Consumer confidence improved slightly in November, with the Consumer Confidence Index rising to 102.0, beating expectations.
However, it remains below the threshold which historically signals a recession within the coming year.
The decline in the present situation index was driven by less optimistic views of job availability, and expectations for interest rate increases ticked down. (Trending: Chilling Surveillance Program Under Biden Exposed)
“While consumer fears of an impending recession abated slightly—to the lowest levels seen this year—around two-thirds of consumers surveyed in November still perceive a recession to be ‘somewhat’ or ‘very likely”‘ to occur over the next 12 months. This is consistent with the short and shallow recession we anticipate in the first half of 2024,” the Conference Board noted.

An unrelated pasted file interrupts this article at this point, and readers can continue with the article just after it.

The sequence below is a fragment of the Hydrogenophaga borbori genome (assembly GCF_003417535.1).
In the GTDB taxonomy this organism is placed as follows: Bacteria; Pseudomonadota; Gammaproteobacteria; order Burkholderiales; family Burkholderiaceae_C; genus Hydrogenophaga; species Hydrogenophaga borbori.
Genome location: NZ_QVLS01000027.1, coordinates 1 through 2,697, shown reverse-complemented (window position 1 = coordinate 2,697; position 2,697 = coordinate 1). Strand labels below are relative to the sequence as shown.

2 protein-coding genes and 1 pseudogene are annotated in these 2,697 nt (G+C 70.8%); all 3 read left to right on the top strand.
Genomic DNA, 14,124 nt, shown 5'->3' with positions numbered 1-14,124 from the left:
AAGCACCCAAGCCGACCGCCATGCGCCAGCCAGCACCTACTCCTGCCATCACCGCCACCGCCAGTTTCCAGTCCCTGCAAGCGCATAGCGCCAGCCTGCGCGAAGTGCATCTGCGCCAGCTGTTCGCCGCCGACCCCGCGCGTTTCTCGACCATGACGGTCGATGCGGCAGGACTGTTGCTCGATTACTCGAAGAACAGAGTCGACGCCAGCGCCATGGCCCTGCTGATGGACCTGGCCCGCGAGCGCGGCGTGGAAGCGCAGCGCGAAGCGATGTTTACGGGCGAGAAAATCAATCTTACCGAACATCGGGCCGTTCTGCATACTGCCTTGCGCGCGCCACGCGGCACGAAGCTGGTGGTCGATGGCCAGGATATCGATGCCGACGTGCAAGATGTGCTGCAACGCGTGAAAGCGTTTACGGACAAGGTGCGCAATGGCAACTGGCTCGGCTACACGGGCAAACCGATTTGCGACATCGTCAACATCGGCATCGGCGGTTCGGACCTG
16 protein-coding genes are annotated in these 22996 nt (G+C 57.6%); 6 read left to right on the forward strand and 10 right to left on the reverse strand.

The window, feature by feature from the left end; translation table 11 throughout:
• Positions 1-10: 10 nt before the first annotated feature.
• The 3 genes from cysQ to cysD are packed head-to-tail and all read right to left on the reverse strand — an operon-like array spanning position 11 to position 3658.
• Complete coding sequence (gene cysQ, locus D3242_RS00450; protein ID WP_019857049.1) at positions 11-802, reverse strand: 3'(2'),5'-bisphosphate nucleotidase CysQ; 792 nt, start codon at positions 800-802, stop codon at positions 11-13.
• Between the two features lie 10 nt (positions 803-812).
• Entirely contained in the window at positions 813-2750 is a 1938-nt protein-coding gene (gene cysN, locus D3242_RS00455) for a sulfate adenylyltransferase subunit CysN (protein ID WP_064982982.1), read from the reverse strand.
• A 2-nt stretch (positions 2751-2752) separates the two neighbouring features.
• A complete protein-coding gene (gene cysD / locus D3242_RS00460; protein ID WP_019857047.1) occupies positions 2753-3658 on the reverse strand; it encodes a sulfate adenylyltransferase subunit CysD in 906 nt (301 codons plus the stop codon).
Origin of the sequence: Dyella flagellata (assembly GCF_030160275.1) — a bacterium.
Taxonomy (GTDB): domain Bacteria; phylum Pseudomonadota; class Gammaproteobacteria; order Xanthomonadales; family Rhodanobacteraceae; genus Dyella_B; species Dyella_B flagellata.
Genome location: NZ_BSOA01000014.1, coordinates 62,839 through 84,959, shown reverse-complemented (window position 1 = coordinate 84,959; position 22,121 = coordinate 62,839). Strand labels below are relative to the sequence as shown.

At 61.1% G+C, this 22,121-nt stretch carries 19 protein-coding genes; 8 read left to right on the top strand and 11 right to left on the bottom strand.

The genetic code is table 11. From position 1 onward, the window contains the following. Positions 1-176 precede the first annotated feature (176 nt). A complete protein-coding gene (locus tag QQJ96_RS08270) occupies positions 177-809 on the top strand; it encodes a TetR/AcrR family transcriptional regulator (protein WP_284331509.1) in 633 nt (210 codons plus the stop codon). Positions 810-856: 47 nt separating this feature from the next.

“November’s increase in consumer confidence was concentrated primarily among householders aged 55 and up; by contrast, confidence among householders aged 35-54 declined slightly. General improvements were seen across the spectrum of income groups surveyed in November. Nonetheless, write-in responses revealed consumers remain preoccupied with rising prices in general, followed by war/conflicts and higher interest rates,” stated Dana Peterson, Chief Economist at The Conference Board.
Older consumers were more optimistic than younger consumers, and there were general improvements across income groups surveyed.
Rising prices, war/conflicts, and higher interest rates were consumer concerns.